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Public Radio's Environmental News Magazine (follow us on Google News)

Cleaner Cars in California

Air Date: Week of

Host Steve Curwood talks with Andrew Card, General Motors’ Vice President for Government Relations, about how automakers will meet California's mandate that by 2003, ten percent of cars for sale in the state must emit zero or very little air pollution.


CURWOOD: California Air Resources Board is sticking by its guns, and has told automakers for the final time that by 2003, ten percent of all new vehicles they sell in the state must meet the toughest emissions standards in the world. The decision will drastically increase the number of electric cars on California's roads, as four percent of the cars sold must be ZEVs--zero-emission vehicles. Automakers can earn credits toward the rest of the goal by offering so-called low-emission vehicles, including hybrids. I asked Andrew Card, Vice President of Government Relations for General Motors, and former Secretary of Transportation in the Bush Administration, what the auto industry makes of the California mandate.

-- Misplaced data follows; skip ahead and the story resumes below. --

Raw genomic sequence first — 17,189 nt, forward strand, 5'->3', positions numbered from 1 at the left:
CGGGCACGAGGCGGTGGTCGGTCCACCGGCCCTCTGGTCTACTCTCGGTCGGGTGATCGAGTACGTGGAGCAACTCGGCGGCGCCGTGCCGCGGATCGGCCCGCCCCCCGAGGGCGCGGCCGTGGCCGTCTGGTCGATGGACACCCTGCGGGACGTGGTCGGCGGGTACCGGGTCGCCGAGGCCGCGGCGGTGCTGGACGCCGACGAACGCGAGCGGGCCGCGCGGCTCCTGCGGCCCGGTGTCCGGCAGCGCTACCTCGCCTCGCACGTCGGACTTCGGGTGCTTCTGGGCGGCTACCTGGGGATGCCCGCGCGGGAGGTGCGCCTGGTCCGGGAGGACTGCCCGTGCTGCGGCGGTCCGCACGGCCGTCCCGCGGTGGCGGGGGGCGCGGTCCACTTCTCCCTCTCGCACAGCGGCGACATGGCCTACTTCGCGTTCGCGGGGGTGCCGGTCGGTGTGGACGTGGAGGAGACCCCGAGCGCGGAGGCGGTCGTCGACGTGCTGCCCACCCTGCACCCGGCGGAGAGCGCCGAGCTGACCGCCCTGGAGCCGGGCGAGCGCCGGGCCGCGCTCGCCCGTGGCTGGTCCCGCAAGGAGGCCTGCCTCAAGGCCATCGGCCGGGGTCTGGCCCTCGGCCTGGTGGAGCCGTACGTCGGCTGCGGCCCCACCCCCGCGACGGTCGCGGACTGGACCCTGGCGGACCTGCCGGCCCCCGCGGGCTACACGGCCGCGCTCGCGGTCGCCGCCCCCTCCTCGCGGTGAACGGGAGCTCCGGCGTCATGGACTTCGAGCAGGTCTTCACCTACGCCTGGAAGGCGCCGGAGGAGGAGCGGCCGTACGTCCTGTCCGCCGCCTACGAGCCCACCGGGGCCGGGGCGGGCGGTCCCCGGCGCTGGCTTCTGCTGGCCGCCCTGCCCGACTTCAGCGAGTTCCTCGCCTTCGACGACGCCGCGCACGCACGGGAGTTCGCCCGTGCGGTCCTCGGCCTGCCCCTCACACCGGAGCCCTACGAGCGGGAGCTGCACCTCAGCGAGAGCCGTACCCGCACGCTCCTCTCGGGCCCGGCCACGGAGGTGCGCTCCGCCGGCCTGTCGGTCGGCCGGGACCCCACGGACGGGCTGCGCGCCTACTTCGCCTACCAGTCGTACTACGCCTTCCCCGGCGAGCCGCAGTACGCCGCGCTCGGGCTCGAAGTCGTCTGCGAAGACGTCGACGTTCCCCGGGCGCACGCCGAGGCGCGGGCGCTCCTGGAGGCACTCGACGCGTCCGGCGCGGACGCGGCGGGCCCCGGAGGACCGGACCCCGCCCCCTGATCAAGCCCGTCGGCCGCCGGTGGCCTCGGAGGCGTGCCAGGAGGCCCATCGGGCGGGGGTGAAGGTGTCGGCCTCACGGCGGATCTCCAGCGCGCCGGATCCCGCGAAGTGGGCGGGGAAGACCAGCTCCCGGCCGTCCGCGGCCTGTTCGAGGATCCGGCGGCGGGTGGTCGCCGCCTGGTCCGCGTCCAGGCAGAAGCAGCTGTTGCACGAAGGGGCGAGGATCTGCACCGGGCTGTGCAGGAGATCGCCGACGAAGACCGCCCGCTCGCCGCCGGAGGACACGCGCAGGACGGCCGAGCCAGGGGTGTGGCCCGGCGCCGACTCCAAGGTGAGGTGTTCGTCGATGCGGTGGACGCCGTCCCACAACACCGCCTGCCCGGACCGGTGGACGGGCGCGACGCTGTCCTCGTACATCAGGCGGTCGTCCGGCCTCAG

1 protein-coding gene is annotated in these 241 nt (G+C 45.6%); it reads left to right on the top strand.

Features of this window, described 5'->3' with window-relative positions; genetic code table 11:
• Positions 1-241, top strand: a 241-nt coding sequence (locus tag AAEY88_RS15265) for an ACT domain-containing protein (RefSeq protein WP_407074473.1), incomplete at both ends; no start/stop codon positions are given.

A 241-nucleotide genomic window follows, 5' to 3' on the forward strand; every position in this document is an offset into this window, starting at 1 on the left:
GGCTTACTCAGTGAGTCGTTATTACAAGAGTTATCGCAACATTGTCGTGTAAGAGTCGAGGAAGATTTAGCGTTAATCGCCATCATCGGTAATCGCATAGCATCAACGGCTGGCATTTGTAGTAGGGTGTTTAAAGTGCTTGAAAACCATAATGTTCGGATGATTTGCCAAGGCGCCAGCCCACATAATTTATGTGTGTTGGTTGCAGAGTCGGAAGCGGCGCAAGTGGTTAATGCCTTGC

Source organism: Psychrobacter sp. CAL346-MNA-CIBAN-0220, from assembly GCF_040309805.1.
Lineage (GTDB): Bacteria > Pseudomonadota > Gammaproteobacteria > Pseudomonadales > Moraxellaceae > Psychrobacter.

CARD: We don't think that it is the best solution for the environment, because it won't provide the clean air benefits at the most affordable cost. And we also would point out that it would burden consumers, where they would have to pay an awful lot more for vehicles that are not living up to their expectations. So, we don't think that the direction that they're headed in is the best direction.

CURWOOD: It does appear that it's going to be the law, though. How will you meet the challenges that it proposes?

CARD: Well, obviously we comply with the rules and regulations. But I would point out that it's going to be very, very difficult to have an expectation that General Motors, for example, would be able to sell 22,000 electric vehicles in California, knowing that they have a cost penalty of over $20,000 per vehicle. And that's not including the research and development costs.

CURWOOD: You're saying that what the Air Resources Board is saying that it's going to do is simply impossible financially from General Motors' perspective?